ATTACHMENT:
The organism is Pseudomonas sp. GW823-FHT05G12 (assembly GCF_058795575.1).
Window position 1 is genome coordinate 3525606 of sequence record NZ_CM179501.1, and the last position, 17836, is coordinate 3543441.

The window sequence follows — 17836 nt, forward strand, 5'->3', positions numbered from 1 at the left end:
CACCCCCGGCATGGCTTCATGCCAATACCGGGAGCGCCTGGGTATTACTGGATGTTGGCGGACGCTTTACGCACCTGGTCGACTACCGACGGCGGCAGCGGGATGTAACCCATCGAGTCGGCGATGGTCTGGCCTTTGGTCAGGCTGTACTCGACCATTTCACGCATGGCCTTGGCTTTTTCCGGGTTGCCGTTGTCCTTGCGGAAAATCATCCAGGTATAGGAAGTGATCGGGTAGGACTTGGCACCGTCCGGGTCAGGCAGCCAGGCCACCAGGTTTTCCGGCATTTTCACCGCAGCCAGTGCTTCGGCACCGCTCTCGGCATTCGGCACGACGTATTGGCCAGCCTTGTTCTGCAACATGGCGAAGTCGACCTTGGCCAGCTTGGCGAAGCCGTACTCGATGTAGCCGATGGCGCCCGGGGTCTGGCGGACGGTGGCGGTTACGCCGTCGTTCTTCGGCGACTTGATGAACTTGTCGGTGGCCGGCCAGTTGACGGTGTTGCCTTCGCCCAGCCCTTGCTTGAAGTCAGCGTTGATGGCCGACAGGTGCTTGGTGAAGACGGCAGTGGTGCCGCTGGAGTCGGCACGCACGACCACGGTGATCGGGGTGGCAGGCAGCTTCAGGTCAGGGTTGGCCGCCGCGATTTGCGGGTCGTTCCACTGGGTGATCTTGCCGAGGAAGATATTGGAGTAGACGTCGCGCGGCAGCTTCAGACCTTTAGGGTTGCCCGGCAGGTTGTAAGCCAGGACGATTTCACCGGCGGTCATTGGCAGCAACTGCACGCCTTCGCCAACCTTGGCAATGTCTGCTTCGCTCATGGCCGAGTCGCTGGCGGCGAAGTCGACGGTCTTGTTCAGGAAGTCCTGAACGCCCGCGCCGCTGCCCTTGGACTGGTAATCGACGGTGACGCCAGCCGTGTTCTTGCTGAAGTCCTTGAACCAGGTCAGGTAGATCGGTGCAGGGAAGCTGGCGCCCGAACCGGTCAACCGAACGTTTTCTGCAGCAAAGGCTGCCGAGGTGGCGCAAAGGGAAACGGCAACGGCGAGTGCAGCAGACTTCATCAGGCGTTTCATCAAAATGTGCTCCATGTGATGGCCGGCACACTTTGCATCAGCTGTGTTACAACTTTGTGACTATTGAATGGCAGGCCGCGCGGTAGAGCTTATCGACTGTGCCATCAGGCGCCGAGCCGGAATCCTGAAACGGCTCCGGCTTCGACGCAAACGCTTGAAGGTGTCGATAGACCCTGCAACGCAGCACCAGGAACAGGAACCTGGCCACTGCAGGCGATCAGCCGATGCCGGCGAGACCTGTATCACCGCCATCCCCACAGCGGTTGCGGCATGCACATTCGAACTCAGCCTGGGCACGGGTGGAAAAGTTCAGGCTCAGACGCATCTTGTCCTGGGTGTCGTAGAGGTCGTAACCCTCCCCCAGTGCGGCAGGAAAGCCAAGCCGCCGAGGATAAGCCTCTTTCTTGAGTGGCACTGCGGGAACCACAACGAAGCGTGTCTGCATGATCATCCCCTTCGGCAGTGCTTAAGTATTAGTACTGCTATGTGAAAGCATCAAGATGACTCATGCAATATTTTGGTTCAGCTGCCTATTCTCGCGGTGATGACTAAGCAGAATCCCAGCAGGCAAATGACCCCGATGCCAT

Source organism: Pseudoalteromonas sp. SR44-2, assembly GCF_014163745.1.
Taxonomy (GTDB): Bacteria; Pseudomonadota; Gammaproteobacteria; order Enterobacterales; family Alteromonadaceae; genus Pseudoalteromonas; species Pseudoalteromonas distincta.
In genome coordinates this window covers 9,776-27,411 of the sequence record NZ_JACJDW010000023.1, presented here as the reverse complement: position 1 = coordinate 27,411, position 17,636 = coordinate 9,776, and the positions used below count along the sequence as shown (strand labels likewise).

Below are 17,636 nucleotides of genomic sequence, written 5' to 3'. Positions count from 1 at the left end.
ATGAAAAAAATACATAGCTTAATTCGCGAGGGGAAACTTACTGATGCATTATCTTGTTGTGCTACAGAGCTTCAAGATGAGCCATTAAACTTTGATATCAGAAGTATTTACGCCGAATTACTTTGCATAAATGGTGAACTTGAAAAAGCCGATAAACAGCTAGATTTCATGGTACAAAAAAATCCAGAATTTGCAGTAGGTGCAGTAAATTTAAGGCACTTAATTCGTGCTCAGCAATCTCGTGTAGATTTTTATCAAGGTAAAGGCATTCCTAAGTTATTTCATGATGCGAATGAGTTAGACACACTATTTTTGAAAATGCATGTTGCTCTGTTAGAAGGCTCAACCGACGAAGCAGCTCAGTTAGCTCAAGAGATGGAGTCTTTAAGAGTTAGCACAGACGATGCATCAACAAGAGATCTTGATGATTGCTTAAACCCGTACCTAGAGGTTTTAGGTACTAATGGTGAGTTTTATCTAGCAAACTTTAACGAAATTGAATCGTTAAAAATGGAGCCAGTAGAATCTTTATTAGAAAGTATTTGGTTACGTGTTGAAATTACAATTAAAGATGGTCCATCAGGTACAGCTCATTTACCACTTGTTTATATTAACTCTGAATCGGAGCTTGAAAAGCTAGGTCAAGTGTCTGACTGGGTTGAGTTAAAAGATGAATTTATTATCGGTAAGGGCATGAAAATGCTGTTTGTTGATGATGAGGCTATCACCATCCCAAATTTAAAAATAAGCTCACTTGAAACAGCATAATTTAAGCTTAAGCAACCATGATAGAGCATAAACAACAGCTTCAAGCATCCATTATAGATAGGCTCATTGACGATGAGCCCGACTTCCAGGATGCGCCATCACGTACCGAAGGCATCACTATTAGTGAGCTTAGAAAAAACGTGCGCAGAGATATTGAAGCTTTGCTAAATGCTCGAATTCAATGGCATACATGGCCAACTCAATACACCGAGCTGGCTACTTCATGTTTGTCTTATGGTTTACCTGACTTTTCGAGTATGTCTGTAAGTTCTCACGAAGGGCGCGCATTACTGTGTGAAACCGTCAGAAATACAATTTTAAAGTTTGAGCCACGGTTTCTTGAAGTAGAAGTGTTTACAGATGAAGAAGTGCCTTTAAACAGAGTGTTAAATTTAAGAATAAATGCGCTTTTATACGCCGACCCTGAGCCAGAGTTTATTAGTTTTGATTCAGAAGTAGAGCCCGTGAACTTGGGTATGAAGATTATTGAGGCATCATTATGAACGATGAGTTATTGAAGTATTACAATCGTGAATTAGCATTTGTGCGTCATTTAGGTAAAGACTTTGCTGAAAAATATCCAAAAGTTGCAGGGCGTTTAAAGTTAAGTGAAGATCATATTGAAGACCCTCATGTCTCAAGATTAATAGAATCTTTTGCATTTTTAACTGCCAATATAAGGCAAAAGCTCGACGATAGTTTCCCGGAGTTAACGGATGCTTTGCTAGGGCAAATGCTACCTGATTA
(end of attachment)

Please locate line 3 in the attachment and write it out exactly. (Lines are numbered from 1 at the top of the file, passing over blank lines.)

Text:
The window sequence follows — 17836 nt, forward strand, 5'->3', positions numbered from 1 at the left end: